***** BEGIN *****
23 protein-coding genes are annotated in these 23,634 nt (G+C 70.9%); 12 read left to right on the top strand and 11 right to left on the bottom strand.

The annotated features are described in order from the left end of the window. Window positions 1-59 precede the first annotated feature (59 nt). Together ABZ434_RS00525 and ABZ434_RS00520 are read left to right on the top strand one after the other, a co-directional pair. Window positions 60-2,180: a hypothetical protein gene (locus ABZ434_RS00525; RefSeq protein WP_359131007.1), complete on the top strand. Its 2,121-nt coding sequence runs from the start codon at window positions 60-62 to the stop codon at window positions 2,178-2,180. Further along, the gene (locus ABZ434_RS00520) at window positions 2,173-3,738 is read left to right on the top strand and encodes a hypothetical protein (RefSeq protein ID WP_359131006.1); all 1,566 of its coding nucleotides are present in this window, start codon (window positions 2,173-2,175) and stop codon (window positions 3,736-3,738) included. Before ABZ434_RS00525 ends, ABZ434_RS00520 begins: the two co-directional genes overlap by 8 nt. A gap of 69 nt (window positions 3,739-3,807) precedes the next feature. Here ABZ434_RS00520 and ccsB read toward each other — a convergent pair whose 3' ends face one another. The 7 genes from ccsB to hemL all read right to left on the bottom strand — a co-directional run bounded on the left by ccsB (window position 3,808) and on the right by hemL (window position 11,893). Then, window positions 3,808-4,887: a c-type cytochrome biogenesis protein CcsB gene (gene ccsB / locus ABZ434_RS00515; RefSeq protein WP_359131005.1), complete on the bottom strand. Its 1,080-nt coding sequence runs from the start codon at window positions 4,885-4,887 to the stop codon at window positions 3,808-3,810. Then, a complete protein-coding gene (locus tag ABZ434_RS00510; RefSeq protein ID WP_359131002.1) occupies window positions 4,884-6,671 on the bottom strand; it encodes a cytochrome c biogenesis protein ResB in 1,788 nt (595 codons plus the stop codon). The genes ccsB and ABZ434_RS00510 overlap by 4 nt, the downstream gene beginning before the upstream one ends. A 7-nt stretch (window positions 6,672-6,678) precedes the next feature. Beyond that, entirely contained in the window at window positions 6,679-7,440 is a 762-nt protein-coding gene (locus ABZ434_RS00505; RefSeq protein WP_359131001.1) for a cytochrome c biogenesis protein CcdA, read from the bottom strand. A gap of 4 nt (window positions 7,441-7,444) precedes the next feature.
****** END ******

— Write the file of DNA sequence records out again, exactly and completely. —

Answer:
23 protein-coding genes are annotated in these 23,634 nt (G+C 70.9%); 12 read left to right on the top strand and 11 right to left on the bottom strand.

The annotated features are described in order from the left end of the window. Window positions 1-59 precede the first annotated feature (59 nt). Together ABZ434_RS00525 and ABZ434_RS00520 are read left to right on the top strand one after the other, a co-directional pair. Window positions 60-2,180: a hypothetical protein gene (locus ABZ434_RS00525; RefSeq protein WP_359131007.1), complete on the top strand. Its 2,121-nt coding sequence runs from the start codon at window positions 60-62 to the stop codon at window positions 2,178-2,180. Further along, the gene (locus ABZ434_RS00520) at window positions 2,173-3,738 is read left to right on the top strand and encodes a hypothetical protein (RefSeq protein ID WP_359131006.1); all 1,566 of its coding nucleotides are present in this window, start codon (window positions 2,173-2,175) and stop codon (window positions 3,736-3,738) included. Before ABZ434_RS00525 ends, ABZ434_RS00520 begins: the two co-directional genes overlap by 8 nt. A gap of 69 nt (window positions 3,739-3,807) precedes the next feature. Here ABZ434_RS00520 and ccsB read toward each other — a convergent pair whose 3' ends face one another. The 7 genes from ccsB to hemL all read right to left on the bottom strand — a co-directional run bounded on the left by ccsB (window position 3,808) and on the right by hemL (window position 11,893). Then, window positions 3,808-4,887: a c-type cytochrome biogenesis protein CcsB gene (gene ccsB / locus ABZ434_RS00515; RefSeq protein WP_359131005.1), complete on the bottom strand. Its 1,080-nt coding sequence runs from the start codon at window positions 4,885-4,887 to the stop codon at window positions 3,808-3,810. Then, a complete protein-coding gene (locus tag ABZ434_RS00510; RefSeq protein ID WP_359131002.1) occupies window positions 4,884-6,671 on the bottom strand; it encodes a cytochrome c biogenesis protein ResB in 1,788 nt (595 codons plus the stop codon). The genes ccsB and ABZ434_RS00510 overlap by 4 nt, the downstream gene beginning before the upstream one ends. A 7-nt stretch (window positions 6,672-6,678) precedes the next feature. Beyond that, entirely contained in the window at window positions 6,679-7,440 is a 762-nt protein-coding gene (locus ABZ434_RS00505; RefSeq protein WP_359131001.1) for a cytochrome c biogenesis protein CcdA, read from the bottom strand. A gap of 4 nt (window positions 7,441-7,444) precedes the next feature.